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The neutrality of Sweden and Finland evaporates in the face of Russian expansionism

Latest NewsThe neutrality of Sweden and Finland evaporates in the face of Russian expansionism

Russia’s monstrous offensive into Ukraine has not only failed in its main objectives on the ground – control of the entire Donbas region and overthrow of the legitimate government in Kyiv – it has also brought NATO ever closer to integration into its bloc with Sweden and Finland. . The accession of two Scandinavian countries that have remained neutral for decades, and in the case of Sweden, centuries, would mean one of the greatest transformations in the recent history of the Alliance and a huge blow to the interests of the Kremlin. Unlike many other states, Sweden and Finland have always kept the doors of the transatlantic organization wide open. However, both public opinion and the majority of political formations in both countries were clearly against joining NATO. “24 February [el día del inicio de la guerra en Ucrania] It radically changed everything,” explains Eoin Michael McNamara, a researcher at the Finnish Institute of International Affairs.

At the end of last year, only one in five Finns and one in four Swedes were in favor of joining NATO; a few months later, the citizens of the two countries unreservedly support joining the Alliance. Recent polls show that only about 10% of the Finnish population refuse entry, and that more than 60% of those surveyed in Sweden claim to join a military organization. “Obviously, the more than 1,300 kilometers of border with Russia was a key factor that led to even more radical changes in Finland,” says Swedish political scientist Gunilla Herolf.

The reasons why the two Scandinavian countries have so far chosen not to join NATO are varied and there are notable differences between them. Sweden voluntarily stopped taking sides in foreign conflicts in the early 19th century; However, Finland had to accept a kind of neutrality imposed by the Soviet Union at the dawn of the Cold War, which determined its foreign policy for more than four decades.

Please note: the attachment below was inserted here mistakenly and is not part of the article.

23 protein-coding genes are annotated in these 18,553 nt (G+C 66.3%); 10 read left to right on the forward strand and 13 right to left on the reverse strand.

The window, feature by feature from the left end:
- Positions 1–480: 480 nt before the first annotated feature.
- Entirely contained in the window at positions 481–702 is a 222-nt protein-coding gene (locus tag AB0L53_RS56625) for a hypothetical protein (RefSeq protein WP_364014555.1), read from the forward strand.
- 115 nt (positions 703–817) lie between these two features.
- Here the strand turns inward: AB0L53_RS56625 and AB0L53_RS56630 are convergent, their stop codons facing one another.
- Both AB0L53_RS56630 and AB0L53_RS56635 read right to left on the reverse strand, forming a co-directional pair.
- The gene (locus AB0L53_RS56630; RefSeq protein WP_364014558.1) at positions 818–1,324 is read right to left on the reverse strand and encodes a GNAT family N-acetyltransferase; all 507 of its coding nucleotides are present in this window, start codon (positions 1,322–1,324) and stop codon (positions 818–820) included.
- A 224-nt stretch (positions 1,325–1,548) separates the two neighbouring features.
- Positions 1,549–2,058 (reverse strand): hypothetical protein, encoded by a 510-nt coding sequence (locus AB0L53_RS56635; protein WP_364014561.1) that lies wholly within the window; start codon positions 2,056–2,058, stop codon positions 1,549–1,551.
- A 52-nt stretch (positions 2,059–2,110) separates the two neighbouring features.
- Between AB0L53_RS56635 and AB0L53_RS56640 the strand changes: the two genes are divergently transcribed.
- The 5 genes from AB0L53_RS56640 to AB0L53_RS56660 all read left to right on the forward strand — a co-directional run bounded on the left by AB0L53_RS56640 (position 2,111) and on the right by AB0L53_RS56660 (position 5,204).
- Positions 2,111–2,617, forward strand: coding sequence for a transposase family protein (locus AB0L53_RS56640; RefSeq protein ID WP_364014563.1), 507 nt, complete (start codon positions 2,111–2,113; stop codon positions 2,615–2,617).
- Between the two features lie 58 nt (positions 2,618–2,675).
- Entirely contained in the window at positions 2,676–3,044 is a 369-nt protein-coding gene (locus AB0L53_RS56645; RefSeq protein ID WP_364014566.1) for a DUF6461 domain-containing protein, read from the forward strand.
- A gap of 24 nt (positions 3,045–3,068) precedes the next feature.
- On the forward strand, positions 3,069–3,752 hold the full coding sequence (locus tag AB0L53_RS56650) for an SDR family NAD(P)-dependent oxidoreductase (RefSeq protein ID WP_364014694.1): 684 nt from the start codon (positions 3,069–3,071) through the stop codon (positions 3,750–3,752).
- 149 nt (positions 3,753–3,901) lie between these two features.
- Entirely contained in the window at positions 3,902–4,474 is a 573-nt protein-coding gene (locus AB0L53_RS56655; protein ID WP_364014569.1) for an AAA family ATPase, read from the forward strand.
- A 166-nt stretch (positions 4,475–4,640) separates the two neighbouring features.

Unlike Finland, which has been the scene of three wars since independence from Russia in 1917 (one fratricidal and two against the Soviet Union), Sweden has not been involved in any armed confrontation for more than 200 years, although it has participated in some peacekeeping missions supported by UN. “Sweden, since the beginning of the 20th century, has had all the luck that Finland lacked. And it wasn’t his neutrality that kept him out of World War II, but the many concessions he made to Nazi Germany,” says Herolf, a researcher at the Swedish Institute of International Affairs.

Since the fall of the Berlin Wall, profound changes have taken place in both countries. Both entered the European Union in 1995. Both Stockholm and Helsinki have repeatedly stated that since then they have ceased to be strictly neutral, and even more so since the entry into force in 2009 of the Lisbon Treaty, which introduced the mutual defense clause (Article 42.7). Finland and Sweden have insisted over the past decade that they are “militarily non-aligned countries”. Nevertheless, Austria, which joined the EU together with the two Scandinavian countries, continues to demonstrate its neutrality to this day.